About a quarter of the way up to the beautiful summit that awaits at the top of the treacherous 12 miles of beautiful incline that is rist canyon, I realized that I don’t want to be right.
Because if I was right.
I wouldn’t have made it anywhere on this canyon
I would have gotten a flat tire
I would have run out of water about five minutes into the ride
I would have died before reaching the top of the canyon
I never would have seen a deer (Indeed, I saw many)
I would have frozen to death.
If I was right, everything else would go wrong.
So why would I want to be right? As I spun (slowly) aroung a curve in the road, staring at the beautiful sky and senery around me, I was thinking about all of the possible things that could happen, all of the negatives. I then became 100% aware that I welcomed the chance of being wrong. I kick my own negativity to the dust.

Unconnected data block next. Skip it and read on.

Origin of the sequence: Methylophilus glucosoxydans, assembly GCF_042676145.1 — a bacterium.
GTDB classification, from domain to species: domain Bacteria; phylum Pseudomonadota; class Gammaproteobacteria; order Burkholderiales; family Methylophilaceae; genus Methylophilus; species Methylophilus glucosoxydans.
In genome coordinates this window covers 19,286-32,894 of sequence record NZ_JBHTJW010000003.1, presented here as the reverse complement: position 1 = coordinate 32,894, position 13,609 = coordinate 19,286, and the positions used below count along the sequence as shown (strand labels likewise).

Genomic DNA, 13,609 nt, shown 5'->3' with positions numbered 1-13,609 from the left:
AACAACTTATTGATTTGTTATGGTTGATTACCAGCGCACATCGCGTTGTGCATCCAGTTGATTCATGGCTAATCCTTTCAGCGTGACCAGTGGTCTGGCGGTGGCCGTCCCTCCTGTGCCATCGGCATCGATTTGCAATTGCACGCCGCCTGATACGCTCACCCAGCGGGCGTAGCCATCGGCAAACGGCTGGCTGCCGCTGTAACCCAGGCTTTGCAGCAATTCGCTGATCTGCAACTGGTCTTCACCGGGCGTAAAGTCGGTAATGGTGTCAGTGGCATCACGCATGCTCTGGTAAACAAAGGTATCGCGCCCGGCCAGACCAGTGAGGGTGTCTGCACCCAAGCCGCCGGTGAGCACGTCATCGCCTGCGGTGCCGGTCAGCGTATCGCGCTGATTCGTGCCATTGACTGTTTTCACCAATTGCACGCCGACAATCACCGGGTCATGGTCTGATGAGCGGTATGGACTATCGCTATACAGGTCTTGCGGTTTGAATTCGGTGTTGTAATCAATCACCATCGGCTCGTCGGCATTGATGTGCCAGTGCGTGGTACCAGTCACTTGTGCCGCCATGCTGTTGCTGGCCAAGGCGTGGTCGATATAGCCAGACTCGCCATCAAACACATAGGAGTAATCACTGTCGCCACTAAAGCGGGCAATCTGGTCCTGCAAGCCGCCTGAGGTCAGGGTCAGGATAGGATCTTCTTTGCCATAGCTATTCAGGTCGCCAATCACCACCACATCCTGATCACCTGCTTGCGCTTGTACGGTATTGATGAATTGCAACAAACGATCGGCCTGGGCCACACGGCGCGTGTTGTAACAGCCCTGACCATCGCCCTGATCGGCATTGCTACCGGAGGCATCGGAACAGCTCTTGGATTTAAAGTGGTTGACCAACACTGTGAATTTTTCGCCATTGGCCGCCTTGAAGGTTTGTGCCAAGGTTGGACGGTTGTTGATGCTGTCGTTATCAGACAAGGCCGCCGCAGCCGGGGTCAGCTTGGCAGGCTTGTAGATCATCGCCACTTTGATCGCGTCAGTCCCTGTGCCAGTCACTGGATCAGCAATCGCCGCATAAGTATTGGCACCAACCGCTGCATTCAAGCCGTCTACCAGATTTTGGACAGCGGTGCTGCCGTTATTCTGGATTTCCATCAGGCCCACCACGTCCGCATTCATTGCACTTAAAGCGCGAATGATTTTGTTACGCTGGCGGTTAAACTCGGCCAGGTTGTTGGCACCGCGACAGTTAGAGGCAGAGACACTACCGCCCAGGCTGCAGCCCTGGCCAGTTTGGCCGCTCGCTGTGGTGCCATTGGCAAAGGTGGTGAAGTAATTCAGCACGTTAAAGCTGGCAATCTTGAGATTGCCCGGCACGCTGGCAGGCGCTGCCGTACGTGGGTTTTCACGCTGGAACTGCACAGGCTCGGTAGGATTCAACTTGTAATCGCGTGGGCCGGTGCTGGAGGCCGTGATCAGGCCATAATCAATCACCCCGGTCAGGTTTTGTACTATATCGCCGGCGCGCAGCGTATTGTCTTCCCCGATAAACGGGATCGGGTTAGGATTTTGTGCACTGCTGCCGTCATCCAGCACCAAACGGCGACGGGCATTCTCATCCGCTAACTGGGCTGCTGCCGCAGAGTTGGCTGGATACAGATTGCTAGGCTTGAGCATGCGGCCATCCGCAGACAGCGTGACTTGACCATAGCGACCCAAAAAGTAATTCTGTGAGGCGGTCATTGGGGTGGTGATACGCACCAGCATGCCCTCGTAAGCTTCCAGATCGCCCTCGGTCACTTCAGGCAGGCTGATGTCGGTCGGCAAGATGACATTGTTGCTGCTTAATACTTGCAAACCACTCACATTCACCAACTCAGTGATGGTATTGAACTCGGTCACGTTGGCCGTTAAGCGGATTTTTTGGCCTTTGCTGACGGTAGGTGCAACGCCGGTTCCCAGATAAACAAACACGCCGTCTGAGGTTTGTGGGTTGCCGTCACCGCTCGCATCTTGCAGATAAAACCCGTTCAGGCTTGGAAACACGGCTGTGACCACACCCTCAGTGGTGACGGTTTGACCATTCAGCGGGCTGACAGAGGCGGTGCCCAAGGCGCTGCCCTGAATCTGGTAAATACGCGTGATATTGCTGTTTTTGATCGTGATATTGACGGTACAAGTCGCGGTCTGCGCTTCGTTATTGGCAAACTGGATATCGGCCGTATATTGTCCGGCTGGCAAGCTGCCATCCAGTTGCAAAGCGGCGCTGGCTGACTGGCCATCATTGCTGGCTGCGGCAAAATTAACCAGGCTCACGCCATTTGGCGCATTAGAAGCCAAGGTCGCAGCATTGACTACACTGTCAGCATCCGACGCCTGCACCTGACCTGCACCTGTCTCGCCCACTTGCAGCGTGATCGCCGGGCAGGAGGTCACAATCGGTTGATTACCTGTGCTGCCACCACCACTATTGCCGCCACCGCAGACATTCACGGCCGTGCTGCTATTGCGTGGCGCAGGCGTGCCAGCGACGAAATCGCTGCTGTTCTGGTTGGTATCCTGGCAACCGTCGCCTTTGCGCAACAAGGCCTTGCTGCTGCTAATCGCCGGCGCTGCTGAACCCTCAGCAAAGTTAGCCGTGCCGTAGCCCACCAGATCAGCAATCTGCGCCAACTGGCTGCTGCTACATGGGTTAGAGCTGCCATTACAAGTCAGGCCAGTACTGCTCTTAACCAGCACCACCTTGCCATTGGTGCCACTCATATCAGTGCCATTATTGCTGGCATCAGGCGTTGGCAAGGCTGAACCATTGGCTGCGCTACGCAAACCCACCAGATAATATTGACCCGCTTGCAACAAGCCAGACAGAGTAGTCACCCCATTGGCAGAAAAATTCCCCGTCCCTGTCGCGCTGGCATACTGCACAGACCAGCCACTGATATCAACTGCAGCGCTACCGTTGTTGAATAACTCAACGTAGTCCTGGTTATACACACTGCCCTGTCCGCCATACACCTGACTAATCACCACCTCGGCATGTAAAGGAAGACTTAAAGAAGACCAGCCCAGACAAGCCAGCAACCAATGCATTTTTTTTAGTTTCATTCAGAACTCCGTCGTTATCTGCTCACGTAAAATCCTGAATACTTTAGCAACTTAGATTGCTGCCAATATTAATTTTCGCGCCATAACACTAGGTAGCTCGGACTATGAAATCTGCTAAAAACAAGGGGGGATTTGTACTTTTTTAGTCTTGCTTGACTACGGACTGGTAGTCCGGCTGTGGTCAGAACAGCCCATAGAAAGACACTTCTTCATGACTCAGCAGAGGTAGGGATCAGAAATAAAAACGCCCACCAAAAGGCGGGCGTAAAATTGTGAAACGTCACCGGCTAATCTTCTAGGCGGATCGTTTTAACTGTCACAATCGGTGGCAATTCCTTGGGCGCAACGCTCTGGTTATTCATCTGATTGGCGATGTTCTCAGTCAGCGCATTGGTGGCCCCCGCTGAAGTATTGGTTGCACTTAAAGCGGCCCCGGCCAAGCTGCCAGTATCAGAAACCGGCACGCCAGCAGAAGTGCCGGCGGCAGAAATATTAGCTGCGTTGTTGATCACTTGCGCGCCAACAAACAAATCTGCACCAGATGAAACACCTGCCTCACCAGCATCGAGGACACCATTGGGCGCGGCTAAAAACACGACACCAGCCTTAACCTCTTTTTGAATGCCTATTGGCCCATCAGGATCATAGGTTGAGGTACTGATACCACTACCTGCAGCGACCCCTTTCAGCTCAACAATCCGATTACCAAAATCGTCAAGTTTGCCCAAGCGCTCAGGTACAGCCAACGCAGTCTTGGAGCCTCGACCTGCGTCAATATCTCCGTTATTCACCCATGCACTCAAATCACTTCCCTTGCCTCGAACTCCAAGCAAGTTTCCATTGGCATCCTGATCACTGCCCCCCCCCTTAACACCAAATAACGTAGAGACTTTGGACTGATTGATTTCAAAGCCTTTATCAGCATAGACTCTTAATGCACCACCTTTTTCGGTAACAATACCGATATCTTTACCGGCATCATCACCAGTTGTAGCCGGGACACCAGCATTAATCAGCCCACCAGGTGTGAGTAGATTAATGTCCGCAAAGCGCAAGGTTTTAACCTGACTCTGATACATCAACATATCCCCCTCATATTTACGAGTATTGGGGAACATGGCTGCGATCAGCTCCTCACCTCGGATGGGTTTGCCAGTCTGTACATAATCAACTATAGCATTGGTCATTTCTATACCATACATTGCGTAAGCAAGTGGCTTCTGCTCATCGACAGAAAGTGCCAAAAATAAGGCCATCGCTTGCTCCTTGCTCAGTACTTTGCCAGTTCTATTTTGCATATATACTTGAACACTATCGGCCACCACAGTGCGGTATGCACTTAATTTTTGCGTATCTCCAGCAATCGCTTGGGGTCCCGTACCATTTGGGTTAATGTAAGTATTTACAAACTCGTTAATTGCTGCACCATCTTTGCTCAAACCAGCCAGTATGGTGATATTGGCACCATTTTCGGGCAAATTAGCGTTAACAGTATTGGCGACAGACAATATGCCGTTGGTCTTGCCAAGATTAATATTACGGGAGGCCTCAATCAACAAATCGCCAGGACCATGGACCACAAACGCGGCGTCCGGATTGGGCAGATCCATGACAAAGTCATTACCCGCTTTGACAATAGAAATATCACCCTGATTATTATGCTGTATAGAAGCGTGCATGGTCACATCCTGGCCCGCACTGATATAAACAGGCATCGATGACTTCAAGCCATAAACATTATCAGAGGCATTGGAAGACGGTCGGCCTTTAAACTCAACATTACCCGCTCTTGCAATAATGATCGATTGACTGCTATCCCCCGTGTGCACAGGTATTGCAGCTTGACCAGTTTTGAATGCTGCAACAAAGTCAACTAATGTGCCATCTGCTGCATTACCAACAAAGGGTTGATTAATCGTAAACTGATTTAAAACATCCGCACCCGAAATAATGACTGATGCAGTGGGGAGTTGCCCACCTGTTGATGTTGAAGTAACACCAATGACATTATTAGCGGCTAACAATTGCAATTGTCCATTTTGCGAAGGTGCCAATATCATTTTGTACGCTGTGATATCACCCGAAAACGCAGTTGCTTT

Because if I was right
Every storm would become a tornado or maybe a flood
The toast would always burn
I would never wake up to my alarm clock.
Maybe everyday would be Saturday, as I often find myself waking to the thought of Saturday when the reality is that it is a Tuesday.
Sure there would be positives, optimistic as I am Like the tests that would always be a week from “today”. But the truth is that I’m only human. My mind is often jumping to the worst conclusion.
Every mole would be a sign of cancer and every headache would turn into a migrane
The friends that are late would have been killed in an accident on the way.
I would die of boredom or a stubbed toe many times.
So in all honesty, I don’t want to be right. I am okay with being wrong. In fact, I’m often very glad to be wrong. From here on out I may stop pushing to win my side of the arguement and maybe examine the benefit of loosing to someone else who can prove me wrong.